Popcorn machines have been around for more than 4 000 years and have evolved considerably since. These machines now use electricity to heat oil or air to heat large batches of corn kernels at a time. You can even make popcorn in the microwave or over an open fire in convenient packages. The earliest machines, however, look nothing like they do now.
Primitive Popcorn Machines
When an ancient culture in New Mexico discovered that a certain type of corn would 'pop' when it was heated, they immediate designed the world's earliest version of the popcorn machine. They would heat fine sand in the fire and add the kernels into the sand to make them pop.
Other cultures of the time made a game of popping popcorn. They would heat stones on the fire as hot as they could and pour the seeds onto it. The people of the village would then gather around the stones and catch the grains as they popped and flew into the air.
Eventually, primitive popcorn poppers became more popular and the snack quickly became an important part of several cultures. Many 4th century Mexican cultures would include popcorn kernels inside their funeral urns as an offering to the spirits in order to secure a safe passage to the next life. Native American tribes that appeared years later believed that spirits lived inside the kernels. The natives thought that the kernels popped when the extreme heat would anger the spirits.
Years later, Native North American cultures created prehistoric popcorn machines as well. However, popcorn became a staple food rather than a treat. The Iroquois tribes would use heated pottery to cook the kernels and use them to create foods such as soup and an early variety of breakfast cereal. Others would boil animal fat and simply dip the cob into it to cook.
The Evolution Of Popcorn Machines
By the 17th century, popcorn had become a common sight in the household, and due to the increase in demand, the race was on to come up with an easier way to crack the corn husks. Blacksmiths started to make popcorn machines by fashioning metal cones out of flat iron. Then, they threaded a metal spit into the center of the contraption so that it could rotate over the fire to prevent the corn kernels from burning.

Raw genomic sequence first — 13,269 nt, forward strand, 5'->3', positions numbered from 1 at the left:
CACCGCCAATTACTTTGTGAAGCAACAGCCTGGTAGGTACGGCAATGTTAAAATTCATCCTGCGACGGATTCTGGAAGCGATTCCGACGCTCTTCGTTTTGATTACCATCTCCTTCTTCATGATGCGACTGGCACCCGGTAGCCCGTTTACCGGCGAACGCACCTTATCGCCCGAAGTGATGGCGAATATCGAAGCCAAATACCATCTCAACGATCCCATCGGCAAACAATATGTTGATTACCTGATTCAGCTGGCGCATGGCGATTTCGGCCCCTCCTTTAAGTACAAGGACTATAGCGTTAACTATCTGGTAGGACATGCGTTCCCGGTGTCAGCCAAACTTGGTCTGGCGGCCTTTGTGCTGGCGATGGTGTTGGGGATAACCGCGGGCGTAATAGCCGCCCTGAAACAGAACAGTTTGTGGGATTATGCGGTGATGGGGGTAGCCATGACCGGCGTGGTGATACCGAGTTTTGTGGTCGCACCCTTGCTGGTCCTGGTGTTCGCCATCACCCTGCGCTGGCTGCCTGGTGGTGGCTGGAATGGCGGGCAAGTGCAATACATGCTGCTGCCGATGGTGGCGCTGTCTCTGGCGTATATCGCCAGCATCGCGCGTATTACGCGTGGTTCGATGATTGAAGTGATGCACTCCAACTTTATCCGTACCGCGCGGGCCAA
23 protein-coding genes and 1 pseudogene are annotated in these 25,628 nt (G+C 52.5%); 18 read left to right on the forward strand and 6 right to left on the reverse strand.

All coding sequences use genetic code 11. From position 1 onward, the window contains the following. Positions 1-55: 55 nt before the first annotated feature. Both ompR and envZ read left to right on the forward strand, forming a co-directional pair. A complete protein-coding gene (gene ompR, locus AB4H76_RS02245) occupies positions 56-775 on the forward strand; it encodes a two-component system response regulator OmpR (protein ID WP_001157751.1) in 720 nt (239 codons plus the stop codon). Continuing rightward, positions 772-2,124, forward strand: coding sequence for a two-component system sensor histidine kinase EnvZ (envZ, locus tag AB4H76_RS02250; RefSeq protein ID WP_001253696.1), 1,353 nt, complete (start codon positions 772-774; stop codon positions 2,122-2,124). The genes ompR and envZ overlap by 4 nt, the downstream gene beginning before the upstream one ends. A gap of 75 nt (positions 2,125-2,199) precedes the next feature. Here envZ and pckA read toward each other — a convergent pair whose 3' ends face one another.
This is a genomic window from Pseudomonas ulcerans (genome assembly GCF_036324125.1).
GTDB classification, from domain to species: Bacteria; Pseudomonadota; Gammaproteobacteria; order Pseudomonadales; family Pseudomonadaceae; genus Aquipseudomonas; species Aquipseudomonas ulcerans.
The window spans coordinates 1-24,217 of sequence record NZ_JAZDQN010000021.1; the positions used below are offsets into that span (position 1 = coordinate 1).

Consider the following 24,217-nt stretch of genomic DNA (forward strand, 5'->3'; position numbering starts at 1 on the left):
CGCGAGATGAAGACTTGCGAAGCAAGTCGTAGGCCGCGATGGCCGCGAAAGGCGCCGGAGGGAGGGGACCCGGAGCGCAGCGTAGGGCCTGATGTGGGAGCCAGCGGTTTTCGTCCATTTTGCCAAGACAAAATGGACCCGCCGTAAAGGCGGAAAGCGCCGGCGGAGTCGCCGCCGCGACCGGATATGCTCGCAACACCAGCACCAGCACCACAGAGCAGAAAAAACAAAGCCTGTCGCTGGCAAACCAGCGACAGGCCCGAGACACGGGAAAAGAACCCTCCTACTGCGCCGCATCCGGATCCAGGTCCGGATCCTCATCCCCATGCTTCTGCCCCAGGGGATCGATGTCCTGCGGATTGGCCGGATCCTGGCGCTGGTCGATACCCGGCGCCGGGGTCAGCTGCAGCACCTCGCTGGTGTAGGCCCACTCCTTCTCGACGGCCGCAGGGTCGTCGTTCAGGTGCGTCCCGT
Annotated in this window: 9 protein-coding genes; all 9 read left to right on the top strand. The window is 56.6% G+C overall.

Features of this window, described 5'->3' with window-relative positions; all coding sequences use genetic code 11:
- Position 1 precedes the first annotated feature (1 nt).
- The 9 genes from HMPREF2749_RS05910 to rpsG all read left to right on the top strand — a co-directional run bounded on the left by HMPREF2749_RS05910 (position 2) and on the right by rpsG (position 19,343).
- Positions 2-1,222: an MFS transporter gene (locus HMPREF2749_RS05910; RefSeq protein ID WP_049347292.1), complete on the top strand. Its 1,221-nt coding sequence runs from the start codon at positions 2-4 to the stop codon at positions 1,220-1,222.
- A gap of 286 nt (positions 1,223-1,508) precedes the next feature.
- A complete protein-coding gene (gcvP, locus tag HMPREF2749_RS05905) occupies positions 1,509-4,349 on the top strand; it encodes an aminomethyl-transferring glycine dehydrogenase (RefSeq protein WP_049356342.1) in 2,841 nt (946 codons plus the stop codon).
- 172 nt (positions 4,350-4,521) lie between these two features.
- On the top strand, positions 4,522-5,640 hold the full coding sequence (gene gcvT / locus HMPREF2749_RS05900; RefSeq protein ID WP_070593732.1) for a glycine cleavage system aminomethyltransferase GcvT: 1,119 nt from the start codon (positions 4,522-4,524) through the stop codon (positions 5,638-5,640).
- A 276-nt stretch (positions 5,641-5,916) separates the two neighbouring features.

In 1885, Charles Cretors designed and created the first of a long line of popcorn machines in Chicago, Illinois. Mr. Cretors owned a sweet shop and had purchase a peanut roasting machine that didn't work as well as it should have. He soon altered the machine and began selling his products in and around the area via traveling salesmen as well as through his store. Eight years later, he attended the Chicago Columbian Exposition with his new machine and history was born.
Popcorn machines experienced widespread growth during the 1900s. Following his success at the Exposition in 1893, Charles Cretors mounted his corn popper onto a carriage creating the world's first mobile popcorn cart and made the world's first electric version a short time later. When it came to the actual selling of the machines, Fred Hoke and James Holcomb of Holcomb & Hoke Co beat Mr. Cretors to the punch in 1914. With prices ranging between $400 and $1300, these machines sold like hotcakes until the Great Depression caused the company to cease operations in 1934.
Today, popcorn machines look nothing like their earlier counterparts. They are available in virtually any size and create many different flavors and varieties of popcorn. The sleek and customizable machines are everywhere producing popcorn in mere minutes.
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